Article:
“Yes, Charlie, I see,” he answered in a soft baritone as he stepped over to the bed with hand expended. “Thomas Woodall, your host. I’m pleased to see you’re feeling better.”

Adam shook the hand and replied with a wan smile, “If this is better, I’m glad I don’t remember worse.”

“Hmm. I’m sure. I’m sure, too, that you have many questions; however, I don’t know what I can tell you. You seem to be an intelligent, educated person. Military, perhaps?”

“Navy, active. I’m home on leave.”

The Judge nodded and continued, “I have no idea who they were, or why they came. From what I can make out from talking to various persons, survivors who themselves are still scratching their heads, the radio and television stations, even those serviced by satellites, even cell phones, went dead some time before they arrived. It could be something exotic like a blanketing disruption of some kind, or they may have simply destroyed our satellites. We have to assume other places were hit, too, since there’s been no relief effort yet. The … attackers came and went very quickly. They withdrew after the attack, but I doubt if they’re gone. They left behind many deaths and a destroyed city. No one has been very willing to make the observation out loud, but their aircraft and weapons can only be described as out of this world.”

Adam peered at The Judge, then at Charlie and Vonnie, and back at the Judge. He eased himself up onto his elbows, but only for a moment. After he was back on his pillow, he said, “I didn’t see a lot before the crash, but what I did see scared the hell out of me. I’m pretty sure we have nothing even close to what hit us. And no one else on this planet has anything better than us.”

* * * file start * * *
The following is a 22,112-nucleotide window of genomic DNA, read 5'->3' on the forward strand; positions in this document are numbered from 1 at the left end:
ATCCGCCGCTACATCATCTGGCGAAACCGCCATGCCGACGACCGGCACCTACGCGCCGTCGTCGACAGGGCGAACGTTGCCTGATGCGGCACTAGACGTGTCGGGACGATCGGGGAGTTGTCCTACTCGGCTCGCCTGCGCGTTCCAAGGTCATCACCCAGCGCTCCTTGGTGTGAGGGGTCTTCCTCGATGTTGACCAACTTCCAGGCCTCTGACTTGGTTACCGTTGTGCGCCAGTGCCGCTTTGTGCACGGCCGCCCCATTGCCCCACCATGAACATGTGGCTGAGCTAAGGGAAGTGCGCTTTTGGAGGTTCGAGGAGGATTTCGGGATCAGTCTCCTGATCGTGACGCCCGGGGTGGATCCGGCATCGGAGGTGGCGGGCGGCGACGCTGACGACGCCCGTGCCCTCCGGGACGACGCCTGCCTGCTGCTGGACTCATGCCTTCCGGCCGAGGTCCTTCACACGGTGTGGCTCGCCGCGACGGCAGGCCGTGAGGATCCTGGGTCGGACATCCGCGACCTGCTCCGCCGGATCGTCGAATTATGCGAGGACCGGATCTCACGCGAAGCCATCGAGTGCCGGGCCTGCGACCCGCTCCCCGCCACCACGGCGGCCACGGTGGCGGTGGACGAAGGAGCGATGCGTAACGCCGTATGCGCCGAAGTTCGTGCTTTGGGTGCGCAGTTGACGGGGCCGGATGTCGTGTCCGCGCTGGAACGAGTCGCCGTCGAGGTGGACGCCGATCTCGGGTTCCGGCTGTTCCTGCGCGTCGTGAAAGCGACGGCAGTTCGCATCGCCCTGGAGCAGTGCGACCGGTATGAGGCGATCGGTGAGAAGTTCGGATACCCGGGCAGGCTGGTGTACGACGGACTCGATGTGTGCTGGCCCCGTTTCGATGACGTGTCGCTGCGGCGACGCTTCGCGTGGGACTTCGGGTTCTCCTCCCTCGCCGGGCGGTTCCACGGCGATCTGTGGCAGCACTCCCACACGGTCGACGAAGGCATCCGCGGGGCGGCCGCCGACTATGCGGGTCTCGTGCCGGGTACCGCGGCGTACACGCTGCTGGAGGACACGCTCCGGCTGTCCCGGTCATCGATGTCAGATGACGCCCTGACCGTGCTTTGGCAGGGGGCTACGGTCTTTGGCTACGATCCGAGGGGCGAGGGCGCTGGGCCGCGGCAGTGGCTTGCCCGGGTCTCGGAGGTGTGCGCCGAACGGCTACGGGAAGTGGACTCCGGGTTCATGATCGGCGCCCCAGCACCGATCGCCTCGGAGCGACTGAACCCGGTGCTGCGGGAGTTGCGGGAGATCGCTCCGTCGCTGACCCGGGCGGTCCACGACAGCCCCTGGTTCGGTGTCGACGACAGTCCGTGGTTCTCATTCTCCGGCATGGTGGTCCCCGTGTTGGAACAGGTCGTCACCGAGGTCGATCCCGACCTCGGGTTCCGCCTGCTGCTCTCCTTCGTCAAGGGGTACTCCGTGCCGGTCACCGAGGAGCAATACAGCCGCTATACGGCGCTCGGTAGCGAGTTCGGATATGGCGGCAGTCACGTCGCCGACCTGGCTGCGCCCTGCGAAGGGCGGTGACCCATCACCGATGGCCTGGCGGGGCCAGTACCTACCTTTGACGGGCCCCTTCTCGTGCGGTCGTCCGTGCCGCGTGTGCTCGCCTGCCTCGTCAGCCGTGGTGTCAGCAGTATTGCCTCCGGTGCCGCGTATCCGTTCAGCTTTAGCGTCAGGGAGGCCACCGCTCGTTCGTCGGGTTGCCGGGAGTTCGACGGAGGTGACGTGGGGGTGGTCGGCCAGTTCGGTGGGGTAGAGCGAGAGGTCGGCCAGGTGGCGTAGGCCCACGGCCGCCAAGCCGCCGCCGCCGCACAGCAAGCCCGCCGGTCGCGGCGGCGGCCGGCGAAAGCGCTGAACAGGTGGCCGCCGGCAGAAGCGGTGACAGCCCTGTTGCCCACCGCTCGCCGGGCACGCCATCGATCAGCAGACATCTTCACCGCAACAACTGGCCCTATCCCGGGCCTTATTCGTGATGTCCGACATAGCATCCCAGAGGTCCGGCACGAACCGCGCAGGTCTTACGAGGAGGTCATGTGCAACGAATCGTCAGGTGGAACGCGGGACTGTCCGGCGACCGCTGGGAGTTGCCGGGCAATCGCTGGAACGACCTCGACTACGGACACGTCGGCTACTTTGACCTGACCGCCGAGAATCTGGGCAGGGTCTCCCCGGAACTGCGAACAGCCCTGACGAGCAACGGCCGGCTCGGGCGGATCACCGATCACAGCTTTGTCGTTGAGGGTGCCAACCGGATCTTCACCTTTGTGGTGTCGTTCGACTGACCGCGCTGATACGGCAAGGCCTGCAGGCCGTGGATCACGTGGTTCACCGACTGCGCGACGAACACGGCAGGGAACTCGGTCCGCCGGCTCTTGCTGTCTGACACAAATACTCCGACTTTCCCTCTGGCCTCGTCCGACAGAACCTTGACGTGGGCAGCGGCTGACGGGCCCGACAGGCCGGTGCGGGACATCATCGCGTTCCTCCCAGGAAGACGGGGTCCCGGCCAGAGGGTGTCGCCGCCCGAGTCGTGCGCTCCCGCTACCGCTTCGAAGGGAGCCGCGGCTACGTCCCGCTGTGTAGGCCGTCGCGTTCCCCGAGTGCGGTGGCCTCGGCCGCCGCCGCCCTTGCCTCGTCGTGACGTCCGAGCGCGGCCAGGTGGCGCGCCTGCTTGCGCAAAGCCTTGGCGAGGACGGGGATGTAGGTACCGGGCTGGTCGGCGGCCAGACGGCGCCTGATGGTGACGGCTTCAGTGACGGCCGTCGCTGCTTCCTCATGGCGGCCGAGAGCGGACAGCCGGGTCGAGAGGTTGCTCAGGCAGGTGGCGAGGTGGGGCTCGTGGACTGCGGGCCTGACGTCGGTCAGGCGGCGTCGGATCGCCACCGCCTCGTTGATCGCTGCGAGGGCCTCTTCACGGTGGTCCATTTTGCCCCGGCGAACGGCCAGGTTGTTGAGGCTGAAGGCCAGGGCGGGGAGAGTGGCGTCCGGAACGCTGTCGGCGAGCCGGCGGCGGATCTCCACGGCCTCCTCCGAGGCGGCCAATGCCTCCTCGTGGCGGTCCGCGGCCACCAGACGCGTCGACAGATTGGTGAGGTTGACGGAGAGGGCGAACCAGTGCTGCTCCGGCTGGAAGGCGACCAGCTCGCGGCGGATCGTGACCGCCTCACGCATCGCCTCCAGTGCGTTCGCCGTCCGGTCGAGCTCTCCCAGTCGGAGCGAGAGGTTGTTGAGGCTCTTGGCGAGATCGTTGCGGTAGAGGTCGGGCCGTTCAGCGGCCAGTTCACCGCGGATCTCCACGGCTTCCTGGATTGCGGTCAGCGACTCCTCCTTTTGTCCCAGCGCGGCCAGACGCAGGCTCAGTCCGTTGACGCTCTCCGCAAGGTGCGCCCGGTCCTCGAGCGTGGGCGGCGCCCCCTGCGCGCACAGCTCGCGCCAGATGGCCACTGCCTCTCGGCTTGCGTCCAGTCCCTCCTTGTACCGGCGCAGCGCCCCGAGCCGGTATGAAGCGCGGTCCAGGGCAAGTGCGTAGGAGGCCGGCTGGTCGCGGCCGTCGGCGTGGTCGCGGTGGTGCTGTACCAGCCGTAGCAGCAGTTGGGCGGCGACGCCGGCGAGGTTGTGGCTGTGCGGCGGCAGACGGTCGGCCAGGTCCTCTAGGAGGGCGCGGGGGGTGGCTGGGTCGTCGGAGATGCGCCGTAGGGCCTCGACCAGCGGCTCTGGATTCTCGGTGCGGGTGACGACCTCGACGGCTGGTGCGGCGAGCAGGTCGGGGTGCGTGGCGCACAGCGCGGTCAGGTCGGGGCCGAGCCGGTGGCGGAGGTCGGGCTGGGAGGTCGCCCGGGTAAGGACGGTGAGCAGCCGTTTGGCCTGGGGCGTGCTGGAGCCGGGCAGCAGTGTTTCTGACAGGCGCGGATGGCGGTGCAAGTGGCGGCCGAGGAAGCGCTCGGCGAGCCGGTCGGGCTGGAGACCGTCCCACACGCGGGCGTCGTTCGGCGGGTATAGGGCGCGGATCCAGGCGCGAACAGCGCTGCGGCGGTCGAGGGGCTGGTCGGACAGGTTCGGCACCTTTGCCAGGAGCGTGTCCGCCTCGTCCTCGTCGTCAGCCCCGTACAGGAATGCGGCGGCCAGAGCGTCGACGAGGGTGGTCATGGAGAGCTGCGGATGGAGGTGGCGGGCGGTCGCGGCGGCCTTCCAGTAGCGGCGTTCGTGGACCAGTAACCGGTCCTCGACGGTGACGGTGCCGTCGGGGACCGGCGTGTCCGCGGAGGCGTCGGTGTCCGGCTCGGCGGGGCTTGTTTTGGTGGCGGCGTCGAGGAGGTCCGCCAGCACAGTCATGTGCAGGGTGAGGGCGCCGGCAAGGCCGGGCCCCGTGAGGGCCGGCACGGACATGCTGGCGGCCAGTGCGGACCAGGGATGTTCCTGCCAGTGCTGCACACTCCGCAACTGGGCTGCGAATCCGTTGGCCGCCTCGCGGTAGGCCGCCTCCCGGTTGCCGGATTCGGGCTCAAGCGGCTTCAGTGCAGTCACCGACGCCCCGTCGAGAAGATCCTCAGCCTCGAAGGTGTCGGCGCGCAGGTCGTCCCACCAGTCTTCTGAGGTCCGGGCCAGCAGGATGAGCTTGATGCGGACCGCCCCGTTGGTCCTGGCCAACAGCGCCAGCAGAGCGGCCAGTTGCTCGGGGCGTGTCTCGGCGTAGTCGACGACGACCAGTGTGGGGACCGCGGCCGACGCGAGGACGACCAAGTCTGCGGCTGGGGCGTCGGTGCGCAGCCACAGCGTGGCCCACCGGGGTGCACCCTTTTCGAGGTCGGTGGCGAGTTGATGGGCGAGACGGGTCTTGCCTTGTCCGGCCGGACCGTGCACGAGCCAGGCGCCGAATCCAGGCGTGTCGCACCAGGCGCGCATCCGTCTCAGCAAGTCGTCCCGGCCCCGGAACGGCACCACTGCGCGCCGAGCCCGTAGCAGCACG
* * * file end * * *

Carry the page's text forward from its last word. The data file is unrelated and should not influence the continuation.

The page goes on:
He looked at The Judge, at Charlie, and then back at The Judge before Charlie responded. “And, that pretty well says it, doesn’t it?”

“We’ll have to just wait and see, I suppose,” The Judge said. “Meanwhile, you rest … and mind the nurse.” After a smile to Vonnie, he turned back to Adam and went on. “She’s the only medical person we have, but I don’t think we could possibly have one more dedicated. Now, Charlie, why don’t you and I go downtown and see what help we can be? I think there may be some organizing in progress.”